# Lorentz transformation

1. Jul 29, 2007

### bernhard.rothenstein

Consider, please, that you have derived the Lorentz transformation for the space coordinates
x=g(V)[x'+Vt'] (1)
Taking into account that as a result of the Einstein clock synchroniation procvedure x/c=t, x'/c=t' we obtain dividing both sides of (1) by c
t=g(V)[t'+Vx'/c^2].
If that is time saving it is physically correct as well?

2. Jul 29, 2007

### Meir Achuz

How can you derive (1) without also deriving the t equation at the same time?

3. Jul 29, 2007

### Fredrik

Staff Emeritus
You got the correct result, but you need to strengthen your argument somehow if you want it to be a derivation of the 1+1-dimensional Lorentz transformation. You need to explain why the result holds for arbitrary (t',x') when you're using a relationship (x=ct) that only holds for events on the light cone.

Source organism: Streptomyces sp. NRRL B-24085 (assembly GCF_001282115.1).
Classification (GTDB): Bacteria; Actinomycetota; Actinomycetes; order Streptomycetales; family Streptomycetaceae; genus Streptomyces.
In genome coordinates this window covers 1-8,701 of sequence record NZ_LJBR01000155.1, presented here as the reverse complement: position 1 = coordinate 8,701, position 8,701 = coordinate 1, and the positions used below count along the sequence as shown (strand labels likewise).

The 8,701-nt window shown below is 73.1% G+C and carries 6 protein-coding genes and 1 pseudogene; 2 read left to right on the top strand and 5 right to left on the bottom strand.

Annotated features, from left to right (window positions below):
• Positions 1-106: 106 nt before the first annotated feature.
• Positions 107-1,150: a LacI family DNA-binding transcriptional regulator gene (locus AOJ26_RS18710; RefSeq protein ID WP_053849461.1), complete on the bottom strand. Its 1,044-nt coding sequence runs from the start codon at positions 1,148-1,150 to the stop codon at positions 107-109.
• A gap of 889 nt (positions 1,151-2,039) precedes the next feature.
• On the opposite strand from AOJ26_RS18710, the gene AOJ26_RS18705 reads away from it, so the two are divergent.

4. Jul 29, 2007

### bernhard.rothenstein

Thanks. If you accept results derived without using the Lorentz transformations from thought experiments (say length contraction) then consider the relative position of I and I' as detected from I when the synchyronized clocks of that frame read t. Let E(x,0,t) amd E'(x',0,t') two events taking place on the overlapped axes as detected from I and I' respecively. Taking place at the same point in space when tghe clocks of the two frames read t and t' respectively they represent the same event.
It is obvious that
x=Vt+x'g(V)
and we have it. Google and arXiv offers many such derivations.